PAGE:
Tofu cheesecake ice cream, bread sand, sweet potato, apple with wakame, camu camu, taperiba and burgundy grape tapiocas, soy milk
Reminded me of a winter wonderland or snow globe. The ice cream had a beautiful texture. I don’t like tofu but the taste didn’t bother me at all. It felt like it was more of a textural component.
Granadilla with mandarin sorbet, mucilage foam, cacao nibs, lucuma ice cream, raspberries
A nice use of lucuma. This dessert featured my favorite fruits. I especially enjoyed the contrast between the lucuma and coca (texture and taste). The “coral” makes you want to touch it and pick it up. It’s actually edible so I tried a tiny piece.
I throughly enjoyed experiencing the concept of Nikkei come to life. Chef Tsumura describes the differences between Peruvian and Japanese food in musical terms with Peruvian cuisine as “hard rock” to Japanese cuisine’s “classical music.” I wondered how he would be able to harmoniously intertwined the two cuisines. The tasting menu not only expressed this fusion in a technically precise way, but it did so in a playful manner.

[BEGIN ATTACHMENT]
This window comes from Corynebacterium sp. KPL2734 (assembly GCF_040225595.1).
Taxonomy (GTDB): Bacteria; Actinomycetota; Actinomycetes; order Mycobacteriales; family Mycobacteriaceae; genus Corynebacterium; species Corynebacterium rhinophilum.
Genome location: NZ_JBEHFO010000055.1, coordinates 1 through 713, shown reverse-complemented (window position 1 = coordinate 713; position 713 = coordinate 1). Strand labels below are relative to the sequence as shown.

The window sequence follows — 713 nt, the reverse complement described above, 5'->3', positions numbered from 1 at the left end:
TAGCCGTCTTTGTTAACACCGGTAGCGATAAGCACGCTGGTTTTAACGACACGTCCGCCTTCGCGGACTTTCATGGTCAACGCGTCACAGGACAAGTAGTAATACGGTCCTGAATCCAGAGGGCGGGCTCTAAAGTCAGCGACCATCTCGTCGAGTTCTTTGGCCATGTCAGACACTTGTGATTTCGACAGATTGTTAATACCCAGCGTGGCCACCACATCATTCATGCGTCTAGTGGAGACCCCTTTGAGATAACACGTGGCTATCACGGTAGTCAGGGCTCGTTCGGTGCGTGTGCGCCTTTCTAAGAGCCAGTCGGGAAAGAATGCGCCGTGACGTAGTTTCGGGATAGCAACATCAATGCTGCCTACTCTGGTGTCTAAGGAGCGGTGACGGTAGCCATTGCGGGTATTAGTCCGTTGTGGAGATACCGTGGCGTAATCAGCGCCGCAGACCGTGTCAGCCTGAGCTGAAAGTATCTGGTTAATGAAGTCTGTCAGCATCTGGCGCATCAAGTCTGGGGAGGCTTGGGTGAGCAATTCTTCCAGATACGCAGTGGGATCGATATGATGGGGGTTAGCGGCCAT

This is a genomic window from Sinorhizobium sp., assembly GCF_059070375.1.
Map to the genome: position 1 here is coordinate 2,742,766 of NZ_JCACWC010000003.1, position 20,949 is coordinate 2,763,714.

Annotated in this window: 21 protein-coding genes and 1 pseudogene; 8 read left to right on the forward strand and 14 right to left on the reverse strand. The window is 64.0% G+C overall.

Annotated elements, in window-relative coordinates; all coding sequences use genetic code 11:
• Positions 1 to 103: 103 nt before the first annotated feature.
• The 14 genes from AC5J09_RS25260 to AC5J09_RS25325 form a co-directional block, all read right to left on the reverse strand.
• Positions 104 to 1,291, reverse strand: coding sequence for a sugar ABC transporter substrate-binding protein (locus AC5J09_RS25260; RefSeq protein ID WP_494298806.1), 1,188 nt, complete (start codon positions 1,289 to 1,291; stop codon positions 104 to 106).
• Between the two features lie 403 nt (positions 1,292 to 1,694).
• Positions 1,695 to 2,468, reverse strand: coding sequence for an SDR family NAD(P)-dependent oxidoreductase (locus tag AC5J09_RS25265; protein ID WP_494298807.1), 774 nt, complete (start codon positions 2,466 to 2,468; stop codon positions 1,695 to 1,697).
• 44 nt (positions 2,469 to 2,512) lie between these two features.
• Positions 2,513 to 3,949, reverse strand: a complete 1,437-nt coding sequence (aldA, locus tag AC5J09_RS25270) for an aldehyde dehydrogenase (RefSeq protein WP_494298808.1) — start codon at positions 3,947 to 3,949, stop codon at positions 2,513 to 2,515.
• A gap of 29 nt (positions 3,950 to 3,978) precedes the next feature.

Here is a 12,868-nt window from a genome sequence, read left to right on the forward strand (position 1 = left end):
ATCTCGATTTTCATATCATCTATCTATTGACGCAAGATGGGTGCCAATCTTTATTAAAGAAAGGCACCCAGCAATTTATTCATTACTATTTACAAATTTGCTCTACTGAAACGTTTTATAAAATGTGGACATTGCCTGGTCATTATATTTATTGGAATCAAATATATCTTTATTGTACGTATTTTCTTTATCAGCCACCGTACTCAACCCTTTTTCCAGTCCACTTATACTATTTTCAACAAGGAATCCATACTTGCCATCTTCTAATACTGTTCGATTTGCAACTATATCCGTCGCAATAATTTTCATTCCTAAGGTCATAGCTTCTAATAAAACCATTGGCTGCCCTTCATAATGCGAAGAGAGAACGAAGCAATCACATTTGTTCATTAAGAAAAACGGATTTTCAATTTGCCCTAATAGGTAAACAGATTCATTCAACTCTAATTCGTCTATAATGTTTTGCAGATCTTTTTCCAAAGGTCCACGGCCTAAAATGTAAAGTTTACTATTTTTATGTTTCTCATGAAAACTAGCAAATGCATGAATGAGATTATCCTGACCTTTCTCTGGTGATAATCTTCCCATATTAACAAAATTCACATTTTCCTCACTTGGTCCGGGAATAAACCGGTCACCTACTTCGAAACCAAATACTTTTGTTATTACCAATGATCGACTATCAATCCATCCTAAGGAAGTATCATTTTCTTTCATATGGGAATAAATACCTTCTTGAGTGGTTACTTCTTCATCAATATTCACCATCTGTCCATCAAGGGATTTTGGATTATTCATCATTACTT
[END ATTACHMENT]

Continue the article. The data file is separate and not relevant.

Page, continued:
Many of the dishes involved an element of discovery. Other dishes hide surprises in familiar packages. I loved how Chef Tsumura used texture, temperature, and taste to take us on a maritime adventure and, in the process, told us the story of Japan and Peru’s shared ocean.
- The drink pairings were beautifully executed and featured beverages and spirits from around the world, adding another level to experience. I hope to add photos of the pairings to this post at a later date. The sommelier, Florencia Rey, did an excellent job.
- I aimed to describe this experience on a personal level, showing how we experienced this tasting menu. If you want a more technical description, please read Peru This Week’s review.
- Chef Tsumura and his staff for a memorable meal. He surprised us by kindly comping our meals along with the drink pairings.
- Renee Chu for her spirit of adventure. She bought a plane ticket last minute and flew to Peru to be my eating buddy for two weeks. More stories from the ‘ceviche trail’ soon.
- Sai Htun for introducing me to the world of Peruvian tasting menu on my first trip to Peru.
- Finally, thank you to Joanna Marracelli for inspiring me to investigate Nikkei cuisine.